Community College Graduation among Marginalized Populations: Sexual Minority, Insecurely Housed, and Disabled Students

Janet Rosenbaum, University of Maryland

This research examines post-secondary degree attainment among three vulnerable populations of community college students: sexual minority, insecurely housed, and disabled students. The data was from Add Health respondents with high school diplomas enrolled in community college in 2001 (n=1310). Three post-secondary degree attainment outcomes were measured in 2008: any credential/degree, AA or above, and BA or above. Poisson regression with robust standard errors estimated incidence rate ratios. Seven years later, 60% of community college students had attained a post-secondary credential/degree. Sexual minority students were more than 40% less likely to attain each of the three education levels, unless they were ``out'' to parents. Factors that predict not achieving post-secondary degrees include having an imprisoned fathers, having been in a group home, and stuttering . Subsequent analyses will use causal inference methods to minimize confounding and identify factors that mediate the community college graduation outcomes.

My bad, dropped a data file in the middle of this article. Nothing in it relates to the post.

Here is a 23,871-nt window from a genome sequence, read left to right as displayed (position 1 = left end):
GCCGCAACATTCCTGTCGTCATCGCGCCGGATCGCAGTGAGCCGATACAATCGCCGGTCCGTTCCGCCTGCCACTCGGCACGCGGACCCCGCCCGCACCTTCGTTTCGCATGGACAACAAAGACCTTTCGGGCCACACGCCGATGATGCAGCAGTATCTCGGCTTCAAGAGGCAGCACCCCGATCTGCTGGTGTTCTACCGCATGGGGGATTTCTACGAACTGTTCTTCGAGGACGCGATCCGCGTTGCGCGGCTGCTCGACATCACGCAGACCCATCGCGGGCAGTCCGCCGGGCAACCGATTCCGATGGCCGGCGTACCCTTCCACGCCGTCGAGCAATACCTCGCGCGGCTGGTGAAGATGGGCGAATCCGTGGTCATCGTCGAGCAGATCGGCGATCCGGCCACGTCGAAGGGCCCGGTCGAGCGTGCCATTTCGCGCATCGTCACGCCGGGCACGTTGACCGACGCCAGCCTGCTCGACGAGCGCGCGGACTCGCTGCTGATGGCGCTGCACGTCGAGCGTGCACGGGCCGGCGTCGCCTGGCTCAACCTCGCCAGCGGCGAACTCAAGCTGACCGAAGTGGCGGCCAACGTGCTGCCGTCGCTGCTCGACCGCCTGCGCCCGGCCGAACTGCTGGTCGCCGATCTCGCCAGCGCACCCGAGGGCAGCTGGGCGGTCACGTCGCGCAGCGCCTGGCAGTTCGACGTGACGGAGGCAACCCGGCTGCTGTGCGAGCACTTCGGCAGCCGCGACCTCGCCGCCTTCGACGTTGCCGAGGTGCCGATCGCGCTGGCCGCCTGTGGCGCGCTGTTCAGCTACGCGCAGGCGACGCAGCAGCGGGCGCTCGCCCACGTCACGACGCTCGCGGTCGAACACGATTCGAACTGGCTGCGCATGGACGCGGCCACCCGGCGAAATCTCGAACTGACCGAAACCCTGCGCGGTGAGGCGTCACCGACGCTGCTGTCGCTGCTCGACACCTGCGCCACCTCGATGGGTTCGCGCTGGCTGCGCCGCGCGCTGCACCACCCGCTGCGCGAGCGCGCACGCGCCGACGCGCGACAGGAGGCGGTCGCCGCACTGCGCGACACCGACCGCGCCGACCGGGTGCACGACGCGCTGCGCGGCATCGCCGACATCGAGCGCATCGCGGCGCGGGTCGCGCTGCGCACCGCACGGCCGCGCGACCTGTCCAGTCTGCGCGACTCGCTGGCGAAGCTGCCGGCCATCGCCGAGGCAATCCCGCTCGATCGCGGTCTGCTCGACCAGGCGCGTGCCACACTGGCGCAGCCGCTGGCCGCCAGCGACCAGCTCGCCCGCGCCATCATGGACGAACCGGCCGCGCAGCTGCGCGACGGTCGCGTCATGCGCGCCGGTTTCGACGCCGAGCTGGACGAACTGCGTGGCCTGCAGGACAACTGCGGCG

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Presented in Poster Session 3